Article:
A Welshman, born near Milford Haven, he was likely brought up with strict religious principles. Certainly he was known to drink no alcohol at all, and he seems to have stuck to that all his life, which could not have been easy when you think of the company he lived and worked in. Even the British navy gave their rum ration, and so did merchant ships, to say nothing of the drinking bouts that pirates indulged in. When it was available, rum was not rationed, neither was wine or other strong drink. Most of them were 'in the gun' most of the time! It made it difficult for him to keep control of them, yet he seems to have managed it most of the time. Probably that was due to the respect and love they had for him.
Initially Roberts was an ordinary sailor, forced to work slavers after being made redundant by the British navy, like so many others. All sailors loathed working the slavers because of the cruelty, and the filth, and the depravity, and Roberts was no different. So many slaves died, that one of the sailors' tasks was to throw the bodies overboard. You would think that the slave ship owners would have saved money by treating their 'cargo' better. Even so, when he was captured by pirates off West Africa, Roberts had no wish to go on the account. But Roberts was a skilled man, an 'artist', a first-rate navigator, and they wanted him. Navigators were hard to come by for any ship, and pirates were no exception. So they 'forced' him.
Once a pirate, he turned his many talents to being successful. When a new recruit on a pirate ship, even a forced man, had taken part in 'action' and received part of a prize, he was considered guilty of piracy by law, and liable to be hanged if caught. So once the pirates captured a ship and Roberts received part of the prize he was committed. He might just as well get on with it.
On becoming captain his talents came to the fore. Not only was he a brilliant navigator, but he had been trained by His Majesty's navy in warfare and cannon, and he was a brilliant strategist. And he certainly knew how to get the best out of a ship.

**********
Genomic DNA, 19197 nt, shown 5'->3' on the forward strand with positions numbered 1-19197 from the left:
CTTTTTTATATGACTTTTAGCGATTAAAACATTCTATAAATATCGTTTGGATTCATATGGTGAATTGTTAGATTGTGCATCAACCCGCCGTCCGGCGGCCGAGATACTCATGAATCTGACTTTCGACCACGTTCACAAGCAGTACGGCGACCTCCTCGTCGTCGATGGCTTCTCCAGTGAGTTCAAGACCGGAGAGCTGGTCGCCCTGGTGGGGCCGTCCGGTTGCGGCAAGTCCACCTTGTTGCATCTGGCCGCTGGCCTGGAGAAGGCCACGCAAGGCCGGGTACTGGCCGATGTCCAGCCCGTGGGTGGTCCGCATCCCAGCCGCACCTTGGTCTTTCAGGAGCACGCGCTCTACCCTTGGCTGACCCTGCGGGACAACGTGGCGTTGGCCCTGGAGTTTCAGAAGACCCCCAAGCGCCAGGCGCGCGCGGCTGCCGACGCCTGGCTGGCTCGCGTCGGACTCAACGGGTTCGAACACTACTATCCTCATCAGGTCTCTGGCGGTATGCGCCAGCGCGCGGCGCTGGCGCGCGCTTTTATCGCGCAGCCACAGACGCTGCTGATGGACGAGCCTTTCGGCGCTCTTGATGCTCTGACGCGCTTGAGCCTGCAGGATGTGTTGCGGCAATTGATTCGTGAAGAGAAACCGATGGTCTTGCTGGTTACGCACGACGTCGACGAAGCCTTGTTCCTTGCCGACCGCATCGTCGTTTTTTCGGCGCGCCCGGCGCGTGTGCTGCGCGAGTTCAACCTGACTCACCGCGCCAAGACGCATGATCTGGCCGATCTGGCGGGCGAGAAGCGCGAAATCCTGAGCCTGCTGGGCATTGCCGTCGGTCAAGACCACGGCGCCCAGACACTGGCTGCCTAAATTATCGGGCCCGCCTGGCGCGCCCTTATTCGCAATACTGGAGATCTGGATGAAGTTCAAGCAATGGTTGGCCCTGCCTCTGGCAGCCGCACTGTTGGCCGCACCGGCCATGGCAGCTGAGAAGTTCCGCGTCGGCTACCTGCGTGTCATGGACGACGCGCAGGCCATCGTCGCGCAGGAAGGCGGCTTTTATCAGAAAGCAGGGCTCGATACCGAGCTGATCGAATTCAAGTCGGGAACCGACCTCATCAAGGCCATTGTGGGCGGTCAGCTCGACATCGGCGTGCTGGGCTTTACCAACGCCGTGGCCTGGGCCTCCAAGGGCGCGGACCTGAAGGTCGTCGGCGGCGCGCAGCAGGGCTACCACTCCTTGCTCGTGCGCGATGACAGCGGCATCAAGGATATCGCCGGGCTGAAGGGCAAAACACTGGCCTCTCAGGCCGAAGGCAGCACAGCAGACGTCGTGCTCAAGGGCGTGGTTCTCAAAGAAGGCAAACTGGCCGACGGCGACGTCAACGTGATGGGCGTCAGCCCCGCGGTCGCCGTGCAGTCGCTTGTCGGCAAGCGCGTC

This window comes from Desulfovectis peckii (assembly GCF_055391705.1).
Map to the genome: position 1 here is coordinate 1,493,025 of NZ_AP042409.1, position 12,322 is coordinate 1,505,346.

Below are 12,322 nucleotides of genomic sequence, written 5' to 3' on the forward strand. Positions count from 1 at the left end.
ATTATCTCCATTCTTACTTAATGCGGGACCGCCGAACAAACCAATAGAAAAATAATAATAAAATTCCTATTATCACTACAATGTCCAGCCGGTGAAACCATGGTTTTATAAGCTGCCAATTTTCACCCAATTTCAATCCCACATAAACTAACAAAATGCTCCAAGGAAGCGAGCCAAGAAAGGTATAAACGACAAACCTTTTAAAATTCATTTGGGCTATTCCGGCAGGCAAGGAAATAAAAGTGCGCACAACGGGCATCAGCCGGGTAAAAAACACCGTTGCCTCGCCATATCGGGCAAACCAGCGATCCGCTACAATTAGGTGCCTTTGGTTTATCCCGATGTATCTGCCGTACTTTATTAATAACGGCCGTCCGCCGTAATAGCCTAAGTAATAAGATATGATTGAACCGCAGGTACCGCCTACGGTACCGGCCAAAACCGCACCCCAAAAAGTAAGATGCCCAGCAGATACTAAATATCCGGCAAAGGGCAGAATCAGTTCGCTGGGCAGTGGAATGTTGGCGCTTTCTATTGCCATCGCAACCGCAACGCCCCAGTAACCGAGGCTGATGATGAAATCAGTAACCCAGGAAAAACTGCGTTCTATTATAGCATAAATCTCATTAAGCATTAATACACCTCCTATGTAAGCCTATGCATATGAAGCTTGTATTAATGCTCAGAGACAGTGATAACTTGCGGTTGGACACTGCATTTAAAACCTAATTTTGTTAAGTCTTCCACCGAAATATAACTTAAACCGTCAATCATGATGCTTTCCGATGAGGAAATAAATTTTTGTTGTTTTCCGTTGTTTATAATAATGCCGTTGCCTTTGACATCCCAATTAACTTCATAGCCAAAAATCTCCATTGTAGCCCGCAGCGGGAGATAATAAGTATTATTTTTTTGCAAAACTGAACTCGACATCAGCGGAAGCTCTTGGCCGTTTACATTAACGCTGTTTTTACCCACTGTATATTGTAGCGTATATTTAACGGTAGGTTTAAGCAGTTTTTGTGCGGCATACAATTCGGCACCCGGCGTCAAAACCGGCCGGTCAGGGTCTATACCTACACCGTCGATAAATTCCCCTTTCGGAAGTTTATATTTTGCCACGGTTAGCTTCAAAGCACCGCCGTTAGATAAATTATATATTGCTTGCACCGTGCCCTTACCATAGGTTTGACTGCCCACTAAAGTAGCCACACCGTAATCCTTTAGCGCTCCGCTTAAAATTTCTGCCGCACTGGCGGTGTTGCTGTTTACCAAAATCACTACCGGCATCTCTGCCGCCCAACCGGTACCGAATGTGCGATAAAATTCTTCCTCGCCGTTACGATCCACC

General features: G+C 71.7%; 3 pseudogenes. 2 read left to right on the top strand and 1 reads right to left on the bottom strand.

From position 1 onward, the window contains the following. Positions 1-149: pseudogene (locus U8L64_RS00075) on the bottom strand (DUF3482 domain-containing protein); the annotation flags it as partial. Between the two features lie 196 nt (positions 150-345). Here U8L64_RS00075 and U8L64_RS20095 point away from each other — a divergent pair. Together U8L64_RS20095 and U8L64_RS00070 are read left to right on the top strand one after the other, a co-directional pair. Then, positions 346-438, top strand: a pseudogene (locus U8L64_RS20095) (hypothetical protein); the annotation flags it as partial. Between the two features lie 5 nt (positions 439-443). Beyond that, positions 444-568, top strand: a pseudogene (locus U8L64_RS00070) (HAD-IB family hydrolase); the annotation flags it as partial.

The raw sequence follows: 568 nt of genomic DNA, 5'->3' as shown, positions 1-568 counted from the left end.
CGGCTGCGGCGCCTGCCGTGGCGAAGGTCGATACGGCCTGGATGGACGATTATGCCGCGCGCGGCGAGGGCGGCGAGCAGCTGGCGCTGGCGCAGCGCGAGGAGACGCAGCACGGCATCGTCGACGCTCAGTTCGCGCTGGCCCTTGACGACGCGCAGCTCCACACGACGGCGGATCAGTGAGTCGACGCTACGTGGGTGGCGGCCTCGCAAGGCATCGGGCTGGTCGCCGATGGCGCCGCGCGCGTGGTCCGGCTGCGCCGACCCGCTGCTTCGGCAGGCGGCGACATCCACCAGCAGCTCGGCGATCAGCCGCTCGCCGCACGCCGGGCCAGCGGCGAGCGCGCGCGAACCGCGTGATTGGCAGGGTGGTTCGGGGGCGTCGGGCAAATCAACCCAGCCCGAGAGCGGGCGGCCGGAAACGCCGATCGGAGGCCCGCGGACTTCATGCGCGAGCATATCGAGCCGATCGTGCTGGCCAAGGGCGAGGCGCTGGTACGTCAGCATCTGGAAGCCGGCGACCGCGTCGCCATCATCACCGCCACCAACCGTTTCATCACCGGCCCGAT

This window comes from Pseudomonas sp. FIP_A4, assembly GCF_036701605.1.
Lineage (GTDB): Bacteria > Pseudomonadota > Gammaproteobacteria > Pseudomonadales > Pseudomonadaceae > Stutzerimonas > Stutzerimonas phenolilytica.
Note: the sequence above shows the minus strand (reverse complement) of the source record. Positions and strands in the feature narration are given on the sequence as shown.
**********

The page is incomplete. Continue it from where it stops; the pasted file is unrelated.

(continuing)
Initially he was not a cruel man. He freed any slaves on captured ships, giving the men an opportunity to join the company, and putting the rest ashore at as safe a place as it was possible to find to fend for themselves. He stopped his men from committing murder and torture on captured ships, or at places where they put in to shore. Unlike other pirate captains, Roberts seems to have kept his men under reasonable control. In particular, women prisoners were not kept long, and a guard was posted over a woman to protect her honour. Not only was this the decent thing to do, but also a woman aboard would be a source of jealous arguments and fights. It made sense to keep her under close guard, and thus the articles or laws every man on board had to sign and swear on the Bible to uphold, forbade the bringing of a woman (or boy) aboard for the purposes of seduction. The punishment for breaking that law was death.
Roberts was capable of inspiring his men. They obeyed him implicitly, and while there were one or two men who tried to mutiny, for the most part he was loved and respected by his men. However, as time went on, he began to grow less tolerant, more ruthless.
Bartholomew Roberts won, and lost, a fortune in gold and treasure. In two years he captured over four hundred ships - an average of four a week. Sometimes he took two or thee ships in one day, and on one occasion, eleven in one day.
As pirates go, Bartholomew Roberts was probably the most successful. I think he was the greatest pirate of the eighteenth century, and a fascinating man. That's why I chose to write about him.